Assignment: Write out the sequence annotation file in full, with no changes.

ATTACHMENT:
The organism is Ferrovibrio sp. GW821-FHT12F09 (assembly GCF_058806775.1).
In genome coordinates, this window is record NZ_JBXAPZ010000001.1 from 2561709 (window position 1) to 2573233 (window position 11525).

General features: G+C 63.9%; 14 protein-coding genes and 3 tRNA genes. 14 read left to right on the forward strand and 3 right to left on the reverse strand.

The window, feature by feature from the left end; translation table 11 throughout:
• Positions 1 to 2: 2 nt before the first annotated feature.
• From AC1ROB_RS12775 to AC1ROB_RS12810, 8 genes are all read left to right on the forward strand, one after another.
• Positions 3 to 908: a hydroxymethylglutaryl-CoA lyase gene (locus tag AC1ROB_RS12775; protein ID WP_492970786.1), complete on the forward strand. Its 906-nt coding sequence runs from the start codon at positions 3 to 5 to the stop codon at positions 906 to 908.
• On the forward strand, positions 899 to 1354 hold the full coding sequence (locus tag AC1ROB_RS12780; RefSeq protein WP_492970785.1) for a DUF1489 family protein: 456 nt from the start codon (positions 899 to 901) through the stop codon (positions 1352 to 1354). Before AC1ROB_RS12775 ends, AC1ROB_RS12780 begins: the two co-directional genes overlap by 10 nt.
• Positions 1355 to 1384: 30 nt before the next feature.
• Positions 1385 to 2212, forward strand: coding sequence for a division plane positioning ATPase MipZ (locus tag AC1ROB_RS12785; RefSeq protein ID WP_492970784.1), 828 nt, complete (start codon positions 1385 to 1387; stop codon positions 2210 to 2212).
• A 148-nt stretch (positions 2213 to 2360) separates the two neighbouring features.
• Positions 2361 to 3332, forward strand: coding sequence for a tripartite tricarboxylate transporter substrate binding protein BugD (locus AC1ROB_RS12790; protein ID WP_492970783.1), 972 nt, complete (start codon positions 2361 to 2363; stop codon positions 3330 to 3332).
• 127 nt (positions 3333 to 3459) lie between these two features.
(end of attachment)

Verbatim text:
The organism is Ferrovibrio sp. GW821-FHT12F09 (assembly GCF_058806775.1).
In genome coordinates, this window is record NZ_JBXAPZ010000001.1 from 2561709 (window position 1) to 2573233 (window position 11525).

General features: G+C 63.9%; 14 protein-coding genes and 3 tRNA genes. 14 read left to right on the forward strand and 3 right to left on the reverse strand.

The window, feature by feature from the left end; translation table 11 throughout:
• Positions 1 to 2: 2 nt before the first annotated feature.
• From AC1ROB_RS12775 to AC1ROB_RS12810, 8 genes are all read left to right on the forward strand, one after another.
• Positions 3 to 908: a hydroxymethylglutaryl-CoA lyase gene (locus tag AC1ROB_RS12775; protein ID WP_492970786.1), complete on the forward strand. Its 906-nt coding sequence runs from the start codon at positions 3 to 5 to the stop codon at positions 906 to 908.
• On the forward strand, positions 899 to 1354 hold the full coding sequence (locus tag AC1ROB_RS12780; RefSeq protein WP_492970785.1) for a DUF1489 family protein: 456 nt from the start codon (positions 899 to 901) through the stop codon (positions 1352 to 1354). Before AC1ROB_RS12775 ends, AC1ROB_RS12780 begins: the two co-directional genes overlap by 10 nt.
• Positions 1355 to 1384: 30 nt before the next feature.
• Positions 1385 to 2212, forward strand: coding sequence for a division plane positioning ATPase MipZ (locus tag AC1ROB_RS12785; RefSeq protein ID WP_492970784.1), 828 nt, complete (start codon positions 1385 to 1387; stop codon positions 2210 to 2212).
• A 148-nt stretch (positions 2213 to 2360) separates the two neighbouring features.
• Positions 2361 to 3332, forward strand: coding sequence for a tripartite tricarboxylate transporter substrate binding protein BugD (locus AC1ROB_RS12790; protein ID WP_492970783.1), 972 nt, complete (start codon positions 2361 to 2363; stop codon positions 3330 to 3332).
• 127 nt (positions 3333 to 3459) lie between these two features.